A brilliant day, two brilliant tours.  The only issue was the 39 year old cask strength from Balvenie.  I would have happily paid 100 pounds for that 200ml bottle (For the Americans that's roughly 4 shots of whisky) in order to be able to enjoy it at my leisure.  I totally understand why they didn't let me take it, and considering that it's completely free to join the Warehouse 24 club and try some AWESOME whisky for free when you visit (took me less then 5 minutes), but I still would have loved to have purchased a bottle of it to enjoy at home for a full fledged proper review.

We end the day with Roy driving us back to our bed and breakfast where we grab a bite to eat in Elgin and crash, watching tv in bed and prepping for the next day: Glenglassaugh!

Would we do either distillery tour again?  Hell yeah!  I'd pay for a more indepth tour at Benromach happily, they go up to about 60 pounds for a fill your own bottle tour and around 40 pounds for your normal highend tour, but considering the fact that we paid roughly 5 pounds for our tour and they gave us 3 whiskies to try (technically they were only supposed to give us one from what I understand) we'd happily go back again.  In fact the bottle of Benromach Smokey that was supposed to be for my father in law is now mine :D

As for Balvenie excellent tour again for the price point and being a warehouse 24 member makes it stupidly awesome with the ability to pour a bottle for yourself to sample on the premises and again for the price a steal!  I'd definitely do both of these distilleries again and in fact plan on it when we head back with my brothers and friends!

Wednesday, 12 June 2013

Glengoyne: The First Distillery!

The first distillery that we visited was Glengoyne, a Highland distillery located near Glasgow.  I chose this distillery for a couple of reasons.  First off the first week or so of traveling in Scotland my wife and I were traveling with her sister, her brother in law and my brother.  After the first week people started heading back home or off to other parts of Europe and there is no way you can visit Scotland and not go to a distillery!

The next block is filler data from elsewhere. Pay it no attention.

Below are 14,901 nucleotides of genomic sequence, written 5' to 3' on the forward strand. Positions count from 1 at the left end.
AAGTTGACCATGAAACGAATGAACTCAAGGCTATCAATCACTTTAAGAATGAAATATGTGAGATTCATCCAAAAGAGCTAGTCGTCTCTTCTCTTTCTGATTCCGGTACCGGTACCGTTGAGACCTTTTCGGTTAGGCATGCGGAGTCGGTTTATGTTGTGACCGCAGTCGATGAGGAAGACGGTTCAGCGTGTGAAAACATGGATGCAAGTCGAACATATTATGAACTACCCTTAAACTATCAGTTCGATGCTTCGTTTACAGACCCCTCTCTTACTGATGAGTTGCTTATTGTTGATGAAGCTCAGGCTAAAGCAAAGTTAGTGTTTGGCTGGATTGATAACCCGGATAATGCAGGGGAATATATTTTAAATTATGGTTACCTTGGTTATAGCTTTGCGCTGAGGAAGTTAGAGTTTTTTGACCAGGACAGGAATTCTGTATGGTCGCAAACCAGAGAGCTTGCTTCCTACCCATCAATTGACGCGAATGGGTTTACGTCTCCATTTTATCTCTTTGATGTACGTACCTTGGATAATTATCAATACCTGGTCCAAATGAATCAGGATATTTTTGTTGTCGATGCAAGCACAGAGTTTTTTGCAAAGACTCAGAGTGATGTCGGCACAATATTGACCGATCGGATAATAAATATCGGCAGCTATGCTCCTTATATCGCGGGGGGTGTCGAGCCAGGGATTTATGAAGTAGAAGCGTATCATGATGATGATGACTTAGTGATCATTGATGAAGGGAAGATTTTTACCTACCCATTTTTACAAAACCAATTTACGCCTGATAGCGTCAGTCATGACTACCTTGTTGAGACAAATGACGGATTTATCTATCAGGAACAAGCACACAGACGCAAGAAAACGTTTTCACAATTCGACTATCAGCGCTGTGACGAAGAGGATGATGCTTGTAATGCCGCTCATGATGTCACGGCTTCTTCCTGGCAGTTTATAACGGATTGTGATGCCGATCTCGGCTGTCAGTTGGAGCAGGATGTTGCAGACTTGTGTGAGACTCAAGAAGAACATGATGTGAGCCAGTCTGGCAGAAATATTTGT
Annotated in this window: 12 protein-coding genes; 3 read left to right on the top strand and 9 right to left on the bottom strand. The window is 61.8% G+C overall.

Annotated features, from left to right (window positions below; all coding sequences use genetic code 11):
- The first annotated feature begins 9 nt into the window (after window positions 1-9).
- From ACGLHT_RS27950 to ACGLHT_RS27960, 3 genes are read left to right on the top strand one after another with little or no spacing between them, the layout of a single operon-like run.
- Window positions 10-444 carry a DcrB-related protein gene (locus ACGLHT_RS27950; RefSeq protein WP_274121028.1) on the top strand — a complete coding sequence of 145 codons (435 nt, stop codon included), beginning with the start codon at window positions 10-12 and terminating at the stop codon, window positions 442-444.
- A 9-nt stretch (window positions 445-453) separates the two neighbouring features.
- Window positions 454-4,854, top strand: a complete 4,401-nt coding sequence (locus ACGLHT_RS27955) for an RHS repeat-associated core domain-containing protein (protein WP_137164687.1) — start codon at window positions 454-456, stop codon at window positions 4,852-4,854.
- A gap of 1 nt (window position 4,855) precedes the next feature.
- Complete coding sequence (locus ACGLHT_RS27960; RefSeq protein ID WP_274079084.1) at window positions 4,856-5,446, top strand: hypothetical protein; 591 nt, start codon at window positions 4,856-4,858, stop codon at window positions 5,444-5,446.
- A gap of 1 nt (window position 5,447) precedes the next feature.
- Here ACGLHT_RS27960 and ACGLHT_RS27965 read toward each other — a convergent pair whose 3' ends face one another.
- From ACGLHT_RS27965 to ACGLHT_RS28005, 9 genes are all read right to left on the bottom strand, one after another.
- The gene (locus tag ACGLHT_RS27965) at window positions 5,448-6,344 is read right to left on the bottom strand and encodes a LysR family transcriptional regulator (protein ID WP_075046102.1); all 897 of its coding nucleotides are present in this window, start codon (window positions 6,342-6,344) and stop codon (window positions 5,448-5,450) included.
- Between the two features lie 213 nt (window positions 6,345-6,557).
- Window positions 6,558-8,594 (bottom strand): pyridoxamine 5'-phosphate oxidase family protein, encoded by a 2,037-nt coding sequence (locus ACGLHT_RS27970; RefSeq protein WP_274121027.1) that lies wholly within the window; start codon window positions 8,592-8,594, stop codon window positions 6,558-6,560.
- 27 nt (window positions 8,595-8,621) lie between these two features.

There are two distilleries within a reasonable distance of Glasgow, Auchentoshan, which is a Lowland distillery and Glengoyne, a Highland distillery.  I was already familiar with Auchentoshan and had never tried Glengoyne which was a point in it's favor and then there was Glengoyne's Masterclass tour.

This was a 5 hour tour which ran 125 pounds per person.  In this tour you went on the distillery tour, getting a chance to go into the warehouses, have a light lunch, try the 12 and 18 year old, along with 3 different cask strength whiskies, 6 different sherry samples and then create your own 200ml bottle of blended whisky.

I ran it past everyone along with tours being hosted by Auchentoshan and everyone said that the Masterclass sounded absolutely brilliant!

I contacted Glengoyne about booking spots for the 5 of us and they were very helpful in arranging it, and even more helpful when I requested that both myself and my brother in law were interested in add the tastings for the Century of Glengoyne tour which ran 175 pounds and featured the Glengoyne 40 year old and the Isle of Skye 50 year old.  They offered to let us add the 2 whisky tastings onto our tour for just an extra 50 pounds which was more then fair in our opinion!

Over the next few months we had fun discussing what sort of whisky we'd blend up, cask strength whiskies and different sherry finishes and we'd get to take it home!  How cool was that?!  I personally was insanely excited and this was the distillery tour that had me panting the most as I imagined all the different flavor profiles I might be able to create.